Already formed stereotypes must be used with caution. Above all, it is essential to learn how to clean one’s own mind from negative attitudes resulting from previous sessions, so as to enter the negotiation with a free and open mind.

Dragging between Emotional States of Personal Life and Professional Situations

Personal life inevitably generates emotional experiences.

Relationships with friends, family, relatives, as well as events experienced outside the work environment invariably have an impact on the person. Some individuals are good at masking what happens in their personal life (especially negative experiences), but disguising may not be the best strategy.

The most advanced techniques on a professional level provide – for those in need of a pressing negotiation and for those who negotiate at a high level – for the use of professional counselling and coaching tools, that can support the subject in elaborating the facts of personal and professional life, harmoniously integrating personal experience and managerial life.

We cannot pretend that a manager, who has just experienced a family or professional trauma, can go to work as nothing has happened and be equally productive. Illnesses, marriage problems, difficulties with children, etc., reduce concentration and the available mental energy.

At the same time, on the opposite level, it is possible to learn to feed on the positive emotions that private life can offer and absorb these energies to nourish the professional level.

It can be said that one of the most underestimated issues of today concerning management is the energetic and motivational condition of the subject; managers, as well as collaborators must be seen as “holistic beings” who live both a psychological and physical life.

Intercultural negotiation can create emotional turbulence and high emotional distress. Negotiation itself (intracultural negotiation too) is a phenomenon that has a deep impact on the person’s energy systems. The addition of the strong intercultural variable increases the cognitive cost of attention and processing, the likelihood of misunderstanding, break and repair.

It is therefore on the energy level that managers must be helped to find and maintain a high, positive condition, capable of providing them with the necessary support for intercultural negotiation challenges.

Techniques to Manage and Reduce Emotional Stress in Negotiation

Several strategies are used in the ALM method to manage emotional stress in negotiations.

Autogenic and meditative training techniques (passive techniques) and other relaxation techniques (physical dissipation, sports, active techniques) are extremely useful for generating a good emotional predisposition in the negotiator, especially if practiced the same day, before the negotiation session.

In the immediate future, the separation between personal emotional experiences and professional time can be helped by specific relaxation techniques, while at advanced levels and in the long term, turning to professional coaching and managerial counselling can be more productive, because they help managers learn to focus both on lifestyle elements (lifestyle training) and on emotional management techniques.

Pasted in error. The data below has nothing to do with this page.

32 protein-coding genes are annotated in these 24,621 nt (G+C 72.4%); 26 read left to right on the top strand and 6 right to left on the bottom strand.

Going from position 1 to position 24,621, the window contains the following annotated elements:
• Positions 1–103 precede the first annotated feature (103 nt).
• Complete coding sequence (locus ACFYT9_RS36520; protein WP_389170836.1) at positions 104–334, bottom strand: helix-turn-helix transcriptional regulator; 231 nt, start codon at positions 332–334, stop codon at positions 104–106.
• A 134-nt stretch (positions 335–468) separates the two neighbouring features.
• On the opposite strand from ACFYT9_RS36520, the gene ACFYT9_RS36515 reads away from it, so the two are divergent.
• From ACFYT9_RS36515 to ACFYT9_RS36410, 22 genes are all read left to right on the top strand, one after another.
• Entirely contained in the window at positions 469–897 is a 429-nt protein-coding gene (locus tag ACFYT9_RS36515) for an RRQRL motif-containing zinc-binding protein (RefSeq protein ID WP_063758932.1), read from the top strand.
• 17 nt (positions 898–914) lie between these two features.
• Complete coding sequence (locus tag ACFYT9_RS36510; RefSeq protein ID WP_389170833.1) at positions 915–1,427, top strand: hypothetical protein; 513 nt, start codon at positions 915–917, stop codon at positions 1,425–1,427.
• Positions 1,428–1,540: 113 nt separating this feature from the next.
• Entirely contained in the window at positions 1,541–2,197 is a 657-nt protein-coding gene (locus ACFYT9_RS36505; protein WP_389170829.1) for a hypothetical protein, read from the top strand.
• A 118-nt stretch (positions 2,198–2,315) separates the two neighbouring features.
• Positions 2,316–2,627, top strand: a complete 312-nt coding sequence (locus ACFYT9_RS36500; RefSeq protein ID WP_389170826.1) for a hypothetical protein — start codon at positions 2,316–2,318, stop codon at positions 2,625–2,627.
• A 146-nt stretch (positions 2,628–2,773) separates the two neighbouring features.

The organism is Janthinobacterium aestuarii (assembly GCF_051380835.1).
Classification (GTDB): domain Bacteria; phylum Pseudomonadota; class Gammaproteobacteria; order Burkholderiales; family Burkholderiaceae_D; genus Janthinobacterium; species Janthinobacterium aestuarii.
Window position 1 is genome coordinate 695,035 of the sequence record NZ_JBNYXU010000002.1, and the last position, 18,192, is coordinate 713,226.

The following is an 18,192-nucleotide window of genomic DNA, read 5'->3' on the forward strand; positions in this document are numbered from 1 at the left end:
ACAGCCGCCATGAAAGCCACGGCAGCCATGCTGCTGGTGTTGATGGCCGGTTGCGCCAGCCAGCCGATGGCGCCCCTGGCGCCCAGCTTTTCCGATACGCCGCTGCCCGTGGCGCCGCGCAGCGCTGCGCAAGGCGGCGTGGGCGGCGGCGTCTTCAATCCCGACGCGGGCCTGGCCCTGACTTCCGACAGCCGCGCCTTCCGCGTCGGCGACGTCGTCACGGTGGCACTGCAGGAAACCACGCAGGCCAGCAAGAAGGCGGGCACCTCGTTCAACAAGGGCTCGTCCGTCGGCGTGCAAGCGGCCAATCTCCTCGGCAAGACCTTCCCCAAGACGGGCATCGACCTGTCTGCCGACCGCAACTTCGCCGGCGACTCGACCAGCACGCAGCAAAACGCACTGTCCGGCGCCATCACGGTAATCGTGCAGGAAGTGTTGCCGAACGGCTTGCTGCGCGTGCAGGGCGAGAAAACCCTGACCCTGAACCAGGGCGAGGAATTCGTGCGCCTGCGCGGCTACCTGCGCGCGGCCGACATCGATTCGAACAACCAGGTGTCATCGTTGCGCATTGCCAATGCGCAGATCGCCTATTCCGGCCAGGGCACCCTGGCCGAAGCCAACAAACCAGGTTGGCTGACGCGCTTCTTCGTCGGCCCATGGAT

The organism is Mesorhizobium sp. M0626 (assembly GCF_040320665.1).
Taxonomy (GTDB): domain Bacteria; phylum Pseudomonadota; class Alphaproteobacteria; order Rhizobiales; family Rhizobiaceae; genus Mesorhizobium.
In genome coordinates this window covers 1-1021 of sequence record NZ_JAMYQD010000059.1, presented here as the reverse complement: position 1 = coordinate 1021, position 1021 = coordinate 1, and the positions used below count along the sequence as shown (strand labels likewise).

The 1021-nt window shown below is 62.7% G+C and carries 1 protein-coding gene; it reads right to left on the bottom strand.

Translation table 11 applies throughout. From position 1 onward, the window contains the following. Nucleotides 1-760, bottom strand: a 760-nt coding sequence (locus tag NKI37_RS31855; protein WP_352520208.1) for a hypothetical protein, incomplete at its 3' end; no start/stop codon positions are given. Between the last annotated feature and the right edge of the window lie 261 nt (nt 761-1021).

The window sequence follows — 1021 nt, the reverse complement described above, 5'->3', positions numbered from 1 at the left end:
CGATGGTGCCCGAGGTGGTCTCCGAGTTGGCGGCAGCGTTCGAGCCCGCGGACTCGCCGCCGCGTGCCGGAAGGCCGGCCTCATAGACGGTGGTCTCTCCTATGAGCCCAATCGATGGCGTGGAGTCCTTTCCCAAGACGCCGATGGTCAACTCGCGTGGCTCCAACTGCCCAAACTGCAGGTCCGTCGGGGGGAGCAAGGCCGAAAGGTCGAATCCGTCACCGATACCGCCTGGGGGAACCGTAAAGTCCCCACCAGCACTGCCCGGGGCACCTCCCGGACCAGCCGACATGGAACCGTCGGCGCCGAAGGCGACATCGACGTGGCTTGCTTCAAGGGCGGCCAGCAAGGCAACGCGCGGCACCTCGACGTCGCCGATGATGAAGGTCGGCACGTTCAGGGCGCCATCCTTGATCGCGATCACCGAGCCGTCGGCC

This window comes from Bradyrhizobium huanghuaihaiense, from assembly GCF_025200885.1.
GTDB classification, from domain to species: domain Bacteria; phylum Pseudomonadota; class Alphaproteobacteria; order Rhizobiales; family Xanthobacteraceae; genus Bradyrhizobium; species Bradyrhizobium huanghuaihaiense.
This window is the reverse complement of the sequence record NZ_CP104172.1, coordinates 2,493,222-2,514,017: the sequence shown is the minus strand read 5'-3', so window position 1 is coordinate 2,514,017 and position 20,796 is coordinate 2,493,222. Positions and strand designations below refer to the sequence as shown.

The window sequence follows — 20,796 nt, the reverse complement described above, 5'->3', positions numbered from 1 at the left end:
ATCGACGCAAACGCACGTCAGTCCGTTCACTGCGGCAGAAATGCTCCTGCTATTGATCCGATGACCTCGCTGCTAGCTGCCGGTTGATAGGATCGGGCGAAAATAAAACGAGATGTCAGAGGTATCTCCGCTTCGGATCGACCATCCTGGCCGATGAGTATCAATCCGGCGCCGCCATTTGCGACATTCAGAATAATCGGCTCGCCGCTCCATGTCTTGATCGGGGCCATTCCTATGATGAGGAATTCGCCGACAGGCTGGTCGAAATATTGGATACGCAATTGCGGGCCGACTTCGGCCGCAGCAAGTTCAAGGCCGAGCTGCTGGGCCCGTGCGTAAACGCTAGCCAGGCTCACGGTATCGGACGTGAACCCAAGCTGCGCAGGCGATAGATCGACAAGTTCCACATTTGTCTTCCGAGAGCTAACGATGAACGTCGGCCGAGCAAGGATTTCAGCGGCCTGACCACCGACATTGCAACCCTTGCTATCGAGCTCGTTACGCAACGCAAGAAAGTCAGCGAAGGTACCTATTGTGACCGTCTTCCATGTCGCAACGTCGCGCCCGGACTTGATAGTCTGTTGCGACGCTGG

Usable techniques are:

  • conceptual preparation and desk-work strategies: cultural analysis, latent cultural objections analysis, objections management preparation;
  • experiential preparation strategies: situational role playing used to refine and activate motor and conversational patterns, to create readiness in conversational moves and to create self-confidence;
  • emotional preparation and emotional reorganization strategies: relaxation techniques, autogenic training, focusing and meditation;
  • physical techniques of bio-energetic recharge: doing physical work to remove stress through specific physical exercise;
  • disidentification techniques, such as those proposed by Assoagioli in Psychosynthesis, which can help individuals to distance themselves emotionally from their current experience, as if it were something happening to others, that cannot affect them;
  • cognitive restructuring techniques: for example, moving from the concept of “negotiation as a confrontation” to “negotiation as a helping relationship” (helping the other party to understand something or to achieve a goal);
  • post-negotiation debriefing techniques, that help individuals dissolve negotiation stress, rework it and use it to grow rather than letting it block them, forcing them being conceptually and emotionally committed or making them feel inadequate to face new goals and challenges.
"Intercultural Negotiation" by Daniele Trevisani

© Article translated from the book “Negoziazione interculturale. Comunicazione oltre le barriere culturali” (Intercultural Negotiation: Communication Beyond Cultural Barriers) copyright Dr. Daniele Trevisani Intercultural Negotiation Training and Coaching, published with the author’s permission. The Book’s rights are on sale and are available. If you are interested in publishing the book in English, or any other language, or seek Intercultural Negotiation Training, Coaching, Mentoring and Consulting, please feel free to contact the Website on Intercultural Negotiation